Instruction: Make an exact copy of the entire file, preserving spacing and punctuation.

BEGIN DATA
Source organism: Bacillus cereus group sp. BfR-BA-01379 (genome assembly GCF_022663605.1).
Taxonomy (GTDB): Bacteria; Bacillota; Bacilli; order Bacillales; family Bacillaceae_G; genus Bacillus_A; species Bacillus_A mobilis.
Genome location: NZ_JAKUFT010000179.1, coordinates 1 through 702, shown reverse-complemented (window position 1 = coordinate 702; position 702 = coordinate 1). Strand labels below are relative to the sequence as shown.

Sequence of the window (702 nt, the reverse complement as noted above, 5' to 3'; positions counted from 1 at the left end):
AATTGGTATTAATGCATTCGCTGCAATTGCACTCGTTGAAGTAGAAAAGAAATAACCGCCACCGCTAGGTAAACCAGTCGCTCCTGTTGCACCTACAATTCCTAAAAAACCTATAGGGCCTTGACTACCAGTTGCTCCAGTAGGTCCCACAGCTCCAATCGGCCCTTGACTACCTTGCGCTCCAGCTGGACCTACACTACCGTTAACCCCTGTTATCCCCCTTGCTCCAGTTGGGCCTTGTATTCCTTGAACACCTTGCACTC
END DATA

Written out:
Source organism: Bacillus cereus group sp. BfR-BA-01379 (genome assembly GCF_022663605.1).
Taxonomy (GTDB): Bacteria; Bacillota; Bacilli; order Bacillales; family Bacillaceae_G; genus Bacillus_A; species Bacillus_A mobilis.
Genome location: NZ_JAKUFT010000179.1, coordinates 1 through 702, shown reverse-complemented (window position 1 = coordinate 702; position 702 = coordinate 1). Strand labels below are relative to the sequence as shown.

Sequence of the window (702 nt, the reverse complement as noted above, 5' to 3'; positions counted from 1 at the left end):
AATTGGTATTAATGCATTCGCTGCAATTGCACTCGTTGAAGTAGAAAAGAAATAACCGCCACCGCTAGGTAAACCAGTCGCTCCTGTTGCACCTACAATTCCTAAAAAACCTATAGGGCCTTGACTACCAGTTGCTCCAGTAGGTCCCACAGCTCCAATCGGCCCTTGACTACCTTGCGCTCCAGCTGGACCTACACTACCGTTAACCCCTGTTATCCCCCTTGCTCCAGTTGGGCCTTGTATTCCTTGAACACCTTGCACTC